Korean films took the top two slots at the box office in the first half of June, fending off competition from Hollywood releases <Men in Black III>, <Madagascar 3> and <Prometheus>.
Leading the pack was <The Concubine>, a costume drama set during the Joseon Dynasty. The sexually explicit film is directed by KIM Dae-seung, best known for his debut film <Bungee Jumping of Their Own> (2001) and the period mystery <Blood Rain> (2005). CHO Yeo-jeong stars as a woman who is torn away from her home village -- and her relationship with a young commoner (KIM Min-jun) -- to serve in the palace as a concubine. There, the inexperienced and lonely young king (KIM Dong-wook) develops an obsession for her that places her in danger.
Released on June 6, the film sold 1.4 million tickets in its first 10 days, and by the end of the month it had easily passed the 2 million admissions mark. This marks the second hit in a row for actress CHO Yeo-jeong, who starred in another sexually explicit costume drama <The Servant> in 2010 that sold over 3 million tickets.
Meanwhile the romantic comedy <All About My Wife>, released on May 17, continued its impressive commercial run. The film added another 1.3 million tickets in the first half of June on the back of continued strong word-of-mouth. Latest figures place the film's box office total at over 4 million admissions. Directed by MIN Kyu-dong (<Antique>, <Memento Mori>), the film stars LEE Seon-gyun as a man who offers to pay off a Casanova-like seducer (RYU Seung-ryong) to start an affair with his wife (LIM Soo-jung) and give him grounds for a divorce.
High commercial hopes had also been placed on the May 30 release <Runway Cop>, which features the same director and star as the massive hit comedy <My Girlfriend Is an Agent> from 2008. Centered around an overweight, grubby detective (KANG Ji-hwan) who undergoes a makeover to go undercover posing as a fashion model, the film actually scored higher viewer ratings than <The Concubine>, but sold a disappointing 865,000 tickets in two weeks to take the #4 slot.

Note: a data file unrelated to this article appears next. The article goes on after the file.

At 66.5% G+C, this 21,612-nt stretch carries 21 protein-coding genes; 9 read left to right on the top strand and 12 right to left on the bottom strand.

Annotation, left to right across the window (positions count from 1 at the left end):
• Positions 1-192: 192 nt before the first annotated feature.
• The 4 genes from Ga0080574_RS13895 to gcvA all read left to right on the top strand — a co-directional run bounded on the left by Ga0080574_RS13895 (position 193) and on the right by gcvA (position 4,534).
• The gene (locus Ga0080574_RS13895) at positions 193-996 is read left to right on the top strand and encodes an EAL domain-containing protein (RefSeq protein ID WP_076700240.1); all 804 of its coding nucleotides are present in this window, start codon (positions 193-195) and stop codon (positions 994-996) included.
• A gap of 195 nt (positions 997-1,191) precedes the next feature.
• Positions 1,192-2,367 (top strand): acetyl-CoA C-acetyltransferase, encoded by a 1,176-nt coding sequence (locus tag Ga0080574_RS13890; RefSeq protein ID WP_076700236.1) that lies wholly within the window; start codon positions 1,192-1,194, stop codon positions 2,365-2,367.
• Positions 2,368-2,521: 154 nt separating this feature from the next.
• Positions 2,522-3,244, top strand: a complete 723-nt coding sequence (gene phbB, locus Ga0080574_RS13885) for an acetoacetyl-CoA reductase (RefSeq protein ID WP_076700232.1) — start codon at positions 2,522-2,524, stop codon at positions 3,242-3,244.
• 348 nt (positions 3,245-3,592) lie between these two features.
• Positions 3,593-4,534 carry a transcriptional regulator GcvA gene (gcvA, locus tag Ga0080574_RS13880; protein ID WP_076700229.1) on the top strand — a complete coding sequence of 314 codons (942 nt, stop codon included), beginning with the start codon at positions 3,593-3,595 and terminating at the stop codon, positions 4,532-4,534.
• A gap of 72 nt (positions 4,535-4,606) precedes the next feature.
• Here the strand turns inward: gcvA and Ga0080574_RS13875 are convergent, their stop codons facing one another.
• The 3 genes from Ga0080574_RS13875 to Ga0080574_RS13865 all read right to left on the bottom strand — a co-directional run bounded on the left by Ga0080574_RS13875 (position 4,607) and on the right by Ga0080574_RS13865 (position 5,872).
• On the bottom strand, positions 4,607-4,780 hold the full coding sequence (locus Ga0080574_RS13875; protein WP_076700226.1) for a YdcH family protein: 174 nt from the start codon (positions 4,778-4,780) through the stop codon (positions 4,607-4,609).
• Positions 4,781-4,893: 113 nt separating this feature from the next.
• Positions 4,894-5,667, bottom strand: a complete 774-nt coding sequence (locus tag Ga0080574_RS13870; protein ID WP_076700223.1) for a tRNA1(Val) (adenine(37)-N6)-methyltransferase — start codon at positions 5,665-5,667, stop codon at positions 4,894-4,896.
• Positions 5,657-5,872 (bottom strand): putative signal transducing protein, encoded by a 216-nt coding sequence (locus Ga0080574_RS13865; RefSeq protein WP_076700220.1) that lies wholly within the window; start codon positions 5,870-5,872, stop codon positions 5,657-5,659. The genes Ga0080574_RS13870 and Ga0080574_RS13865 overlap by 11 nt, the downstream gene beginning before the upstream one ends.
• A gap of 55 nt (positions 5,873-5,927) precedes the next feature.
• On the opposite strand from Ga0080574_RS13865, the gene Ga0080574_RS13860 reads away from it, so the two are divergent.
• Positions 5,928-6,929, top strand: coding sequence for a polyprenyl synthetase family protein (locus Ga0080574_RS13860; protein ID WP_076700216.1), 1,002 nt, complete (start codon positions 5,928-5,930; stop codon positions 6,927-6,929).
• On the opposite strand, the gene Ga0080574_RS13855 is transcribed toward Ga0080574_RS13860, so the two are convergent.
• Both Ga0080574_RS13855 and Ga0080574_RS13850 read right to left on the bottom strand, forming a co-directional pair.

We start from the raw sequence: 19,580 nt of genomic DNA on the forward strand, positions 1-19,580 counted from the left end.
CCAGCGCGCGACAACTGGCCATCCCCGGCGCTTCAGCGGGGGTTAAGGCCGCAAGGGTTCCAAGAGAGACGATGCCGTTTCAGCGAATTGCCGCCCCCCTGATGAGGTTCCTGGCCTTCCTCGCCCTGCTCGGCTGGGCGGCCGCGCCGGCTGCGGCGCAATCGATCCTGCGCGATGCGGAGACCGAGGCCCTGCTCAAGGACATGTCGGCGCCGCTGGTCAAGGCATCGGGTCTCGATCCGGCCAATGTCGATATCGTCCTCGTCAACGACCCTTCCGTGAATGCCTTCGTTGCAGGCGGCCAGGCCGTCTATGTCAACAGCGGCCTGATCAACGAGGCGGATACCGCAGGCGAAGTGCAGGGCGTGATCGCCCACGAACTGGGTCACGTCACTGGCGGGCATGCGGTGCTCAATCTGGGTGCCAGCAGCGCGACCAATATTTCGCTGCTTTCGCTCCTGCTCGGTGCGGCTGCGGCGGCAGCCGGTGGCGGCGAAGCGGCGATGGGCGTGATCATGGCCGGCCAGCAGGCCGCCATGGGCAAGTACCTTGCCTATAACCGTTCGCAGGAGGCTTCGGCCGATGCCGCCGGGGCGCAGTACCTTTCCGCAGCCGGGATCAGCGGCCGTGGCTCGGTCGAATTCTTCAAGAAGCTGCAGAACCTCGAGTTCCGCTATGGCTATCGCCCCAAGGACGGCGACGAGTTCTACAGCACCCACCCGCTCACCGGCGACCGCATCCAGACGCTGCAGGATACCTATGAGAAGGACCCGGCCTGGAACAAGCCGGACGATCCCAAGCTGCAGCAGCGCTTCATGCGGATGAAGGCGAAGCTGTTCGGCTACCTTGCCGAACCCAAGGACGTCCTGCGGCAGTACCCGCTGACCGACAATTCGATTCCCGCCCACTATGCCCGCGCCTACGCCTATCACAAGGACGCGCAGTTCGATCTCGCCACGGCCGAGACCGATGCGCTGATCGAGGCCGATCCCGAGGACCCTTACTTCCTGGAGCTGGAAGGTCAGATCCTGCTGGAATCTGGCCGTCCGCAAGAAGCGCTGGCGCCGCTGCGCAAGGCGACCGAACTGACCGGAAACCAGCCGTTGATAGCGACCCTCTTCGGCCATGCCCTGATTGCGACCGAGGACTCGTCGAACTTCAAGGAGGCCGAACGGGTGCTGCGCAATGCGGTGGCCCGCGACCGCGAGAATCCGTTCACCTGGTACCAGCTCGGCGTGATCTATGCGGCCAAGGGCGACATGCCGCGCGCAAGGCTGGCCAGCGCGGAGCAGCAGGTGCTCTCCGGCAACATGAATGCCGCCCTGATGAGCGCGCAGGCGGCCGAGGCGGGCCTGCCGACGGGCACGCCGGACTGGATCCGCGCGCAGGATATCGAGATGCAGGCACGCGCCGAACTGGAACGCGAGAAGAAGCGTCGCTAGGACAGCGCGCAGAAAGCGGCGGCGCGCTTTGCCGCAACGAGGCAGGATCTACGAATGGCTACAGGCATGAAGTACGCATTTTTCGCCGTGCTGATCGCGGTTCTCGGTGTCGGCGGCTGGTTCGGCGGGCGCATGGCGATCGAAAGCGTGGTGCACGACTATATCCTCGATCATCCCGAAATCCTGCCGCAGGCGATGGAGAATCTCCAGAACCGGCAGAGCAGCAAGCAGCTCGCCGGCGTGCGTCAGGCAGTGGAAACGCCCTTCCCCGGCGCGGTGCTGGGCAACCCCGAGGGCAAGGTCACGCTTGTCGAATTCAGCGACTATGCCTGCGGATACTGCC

<Don't Click>, the first Korean horror film of the summer season (when local horror films are traditionally released), had originally been scheduled for a 2011 opening, but was subsequently delayed. Premiering on May 30, the film sold 730,000 tickets to rank at #5 just behind the higher-profile <Runway Cop>. The film centers around two sisters whose lives are thrown into turmoil after watching a mysterious, "cursed" video clip. This ranks as the best-selling film to date by horror specialist KIM Tae-kyoung, who previously made the Vietnam-set <Muoi: The Legend of a Portrait> (2007) and <The Ghost> (2004).
As for Hollywood films, <Men in Black III> continued its solid run with another 1.2 million tickets sold, bringing its overall score over the 3 million admissions mark. <Madagascar 3: Europe's Most Wanted> came in at #6 but performed particularly well with family audiences on Sundays. Ridley Scott's <Prometheus>, meanwhile, failed to generate much positive word-of-mouth and ranked at #7 with just over 700,000 admissions.
Among specialty releases, the film drawing the most attention was <In Another Country>, the latest work by acclaimed Korean auteur HONG Sang-soo. Having screened in the main competition at last month's Cannes Film Festival, the low-budget film opened locally on May 31 and sold upwards of 18,000 tickets in the first half of June. In recent years HONG has brought the budget of his films down to a micro level, enabling him to turn a profit on such works as 2010's <HaHaHa> (57,000 admissions) and last year's <The Day He Arrives> (45,000 admissions). Given that this latest work stars the world renowned French actress Isabelle HUPPERT, observers are curious to see if the film replicates the box office success of those previous films in the coming weeks.